Distribution: North Africa and Europe except N UK and N Scandinavia.
Currently expanding northwards, in the UK at least.
Identification: Fairly distinctive with small blue points on an shiny
silvery blue underside ground colour. Resembles the Small and Short Tailed Blues
but the silver- blue underside is unique to C. argiolus. The silvery blue
undersides are noticeable distinct in flight. Its habit of flying around bushes
is also an aid to identification.
There is marked sexual dimorphism. The male has a fine black border on the
upperside, in the female this is very broad. Broadness in the female varies from
location to location and is generally greater in the summer broods. These broad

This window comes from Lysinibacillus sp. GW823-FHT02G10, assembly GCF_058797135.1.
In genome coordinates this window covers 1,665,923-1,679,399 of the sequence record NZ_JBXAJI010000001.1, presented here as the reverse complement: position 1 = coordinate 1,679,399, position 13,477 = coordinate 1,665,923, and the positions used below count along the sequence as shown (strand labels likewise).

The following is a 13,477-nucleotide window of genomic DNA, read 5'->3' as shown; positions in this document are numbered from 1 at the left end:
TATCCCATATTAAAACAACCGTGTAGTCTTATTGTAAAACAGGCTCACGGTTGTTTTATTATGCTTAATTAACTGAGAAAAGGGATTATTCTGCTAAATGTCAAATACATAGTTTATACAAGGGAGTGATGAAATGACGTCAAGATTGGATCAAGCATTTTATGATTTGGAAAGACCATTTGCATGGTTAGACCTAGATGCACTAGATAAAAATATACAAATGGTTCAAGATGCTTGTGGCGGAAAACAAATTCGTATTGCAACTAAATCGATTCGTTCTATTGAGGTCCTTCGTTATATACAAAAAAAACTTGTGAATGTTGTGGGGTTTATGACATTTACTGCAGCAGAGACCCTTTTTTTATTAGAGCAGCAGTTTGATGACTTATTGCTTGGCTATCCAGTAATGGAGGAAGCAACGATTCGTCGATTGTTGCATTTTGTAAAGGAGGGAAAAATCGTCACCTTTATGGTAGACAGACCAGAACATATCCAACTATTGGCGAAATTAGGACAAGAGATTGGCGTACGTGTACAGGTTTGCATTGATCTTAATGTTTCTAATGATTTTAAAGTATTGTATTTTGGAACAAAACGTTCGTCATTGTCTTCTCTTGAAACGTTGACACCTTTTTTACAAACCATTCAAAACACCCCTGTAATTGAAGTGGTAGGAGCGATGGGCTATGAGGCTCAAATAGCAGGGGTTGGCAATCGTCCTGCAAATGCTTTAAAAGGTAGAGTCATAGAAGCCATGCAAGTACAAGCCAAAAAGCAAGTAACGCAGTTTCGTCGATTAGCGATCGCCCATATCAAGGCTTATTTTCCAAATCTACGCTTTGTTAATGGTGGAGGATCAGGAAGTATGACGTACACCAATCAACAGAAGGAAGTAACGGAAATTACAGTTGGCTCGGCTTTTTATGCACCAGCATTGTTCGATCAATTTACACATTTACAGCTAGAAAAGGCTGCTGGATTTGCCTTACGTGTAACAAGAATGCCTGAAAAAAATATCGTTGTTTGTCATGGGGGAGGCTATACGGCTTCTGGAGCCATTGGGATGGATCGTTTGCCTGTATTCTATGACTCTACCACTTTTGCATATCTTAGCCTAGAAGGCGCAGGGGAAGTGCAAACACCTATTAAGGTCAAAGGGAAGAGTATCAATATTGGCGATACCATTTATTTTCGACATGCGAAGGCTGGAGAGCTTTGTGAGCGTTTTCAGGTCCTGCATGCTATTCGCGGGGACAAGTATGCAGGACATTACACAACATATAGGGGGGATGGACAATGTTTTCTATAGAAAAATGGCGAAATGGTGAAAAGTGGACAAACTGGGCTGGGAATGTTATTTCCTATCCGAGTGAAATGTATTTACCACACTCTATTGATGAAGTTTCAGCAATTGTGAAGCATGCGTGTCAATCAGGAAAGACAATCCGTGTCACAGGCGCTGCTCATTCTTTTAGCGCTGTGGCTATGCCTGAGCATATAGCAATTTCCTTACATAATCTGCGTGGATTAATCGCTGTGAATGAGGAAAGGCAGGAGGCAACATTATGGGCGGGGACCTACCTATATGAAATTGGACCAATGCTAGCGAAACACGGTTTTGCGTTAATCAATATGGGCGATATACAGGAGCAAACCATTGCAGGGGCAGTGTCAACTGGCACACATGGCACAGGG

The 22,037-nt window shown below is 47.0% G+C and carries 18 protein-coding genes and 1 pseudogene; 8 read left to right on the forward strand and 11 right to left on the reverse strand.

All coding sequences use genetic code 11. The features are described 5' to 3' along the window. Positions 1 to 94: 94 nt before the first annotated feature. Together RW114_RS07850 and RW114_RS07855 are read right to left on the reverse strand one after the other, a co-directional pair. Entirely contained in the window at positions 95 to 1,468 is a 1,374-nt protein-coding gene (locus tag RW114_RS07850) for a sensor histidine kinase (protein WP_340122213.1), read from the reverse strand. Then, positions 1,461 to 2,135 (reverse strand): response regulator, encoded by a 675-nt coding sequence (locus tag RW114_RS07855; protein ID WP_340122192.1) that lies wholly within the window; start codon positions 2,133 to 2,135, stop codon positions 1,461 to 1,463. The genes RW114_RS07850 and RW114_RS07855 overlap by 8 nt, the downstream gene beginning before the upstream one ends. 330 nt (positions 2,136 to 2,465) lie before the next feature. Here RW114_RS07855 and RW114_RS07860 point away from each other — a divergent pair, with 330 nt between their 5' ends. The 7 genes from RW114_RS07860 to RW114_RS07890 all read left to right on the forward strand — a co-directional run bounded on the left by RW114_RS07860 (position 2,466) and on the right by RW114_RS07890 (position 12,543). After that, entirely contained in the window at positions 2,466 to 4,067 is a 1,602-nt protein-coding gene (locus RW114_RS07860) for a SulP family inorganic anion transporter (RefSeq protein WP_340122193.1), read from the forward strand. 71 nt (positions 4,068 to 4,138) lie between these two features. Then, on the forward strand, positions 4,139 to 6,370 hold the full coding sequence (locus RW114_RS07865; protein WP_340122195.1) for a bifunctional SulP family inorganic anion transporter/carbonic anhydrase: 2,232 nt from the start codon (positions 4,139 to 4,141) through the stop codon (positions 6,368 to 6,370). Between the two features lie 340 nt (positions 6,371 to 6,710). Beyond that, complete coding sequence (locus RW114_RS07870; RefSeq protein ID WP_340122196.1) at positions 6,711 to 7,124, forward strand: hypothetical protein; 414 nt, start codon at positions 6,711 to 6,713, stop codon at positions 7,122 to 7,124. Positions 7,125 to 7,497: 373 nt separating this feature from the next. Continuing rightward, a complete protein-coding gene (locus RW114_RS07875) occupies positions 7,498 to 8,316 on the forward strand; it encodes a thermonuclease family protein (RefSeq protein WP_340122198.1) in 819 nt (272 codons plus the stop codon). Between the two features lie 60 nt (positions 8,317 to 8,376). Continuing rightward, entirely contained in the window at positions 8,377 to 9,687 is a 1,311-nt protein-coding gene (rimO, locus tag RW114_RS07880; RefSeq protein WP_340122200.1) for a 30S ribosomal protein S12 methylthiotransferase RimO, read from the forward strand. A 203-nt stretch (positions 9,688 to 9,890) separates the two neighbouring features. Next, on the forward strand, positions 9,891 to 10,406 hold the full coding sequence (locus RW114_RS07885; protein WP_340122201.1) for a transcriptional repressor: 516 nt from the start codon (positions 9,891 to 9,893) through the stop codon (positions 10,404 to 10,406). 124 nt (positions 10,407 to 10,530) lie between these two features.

borders are clearly visible in flight.
Flight time: Flies in two or three broods. One of the first
butterflies to emerge in spring it can be found in April/early June, July/August
and then, in lower numbers, September/October. Amazingly I found a perfect male
on 20th January 2007 in Switzerland following exceptionally warm December and
January. I don't think he would have had much chance of finding a mate so far
out of season.
Habitat: Diverse but usually bushy or woodland areas. Often in
gardens. Larvae are polyphagous taking diverse plants, usually bushes. The
larvae eat the developing flowers or seeds. In the UK at least there is seasonal
preference for larval food plant - Holly being preferred in spring and Ivy in
Behaviour: Unusually for the blues, it is typically seen flying around
shrubs, bushes and trees, rather than around grass and flowers. It rarely opens
its wings when at rest, being slightly more likely to do so in cooler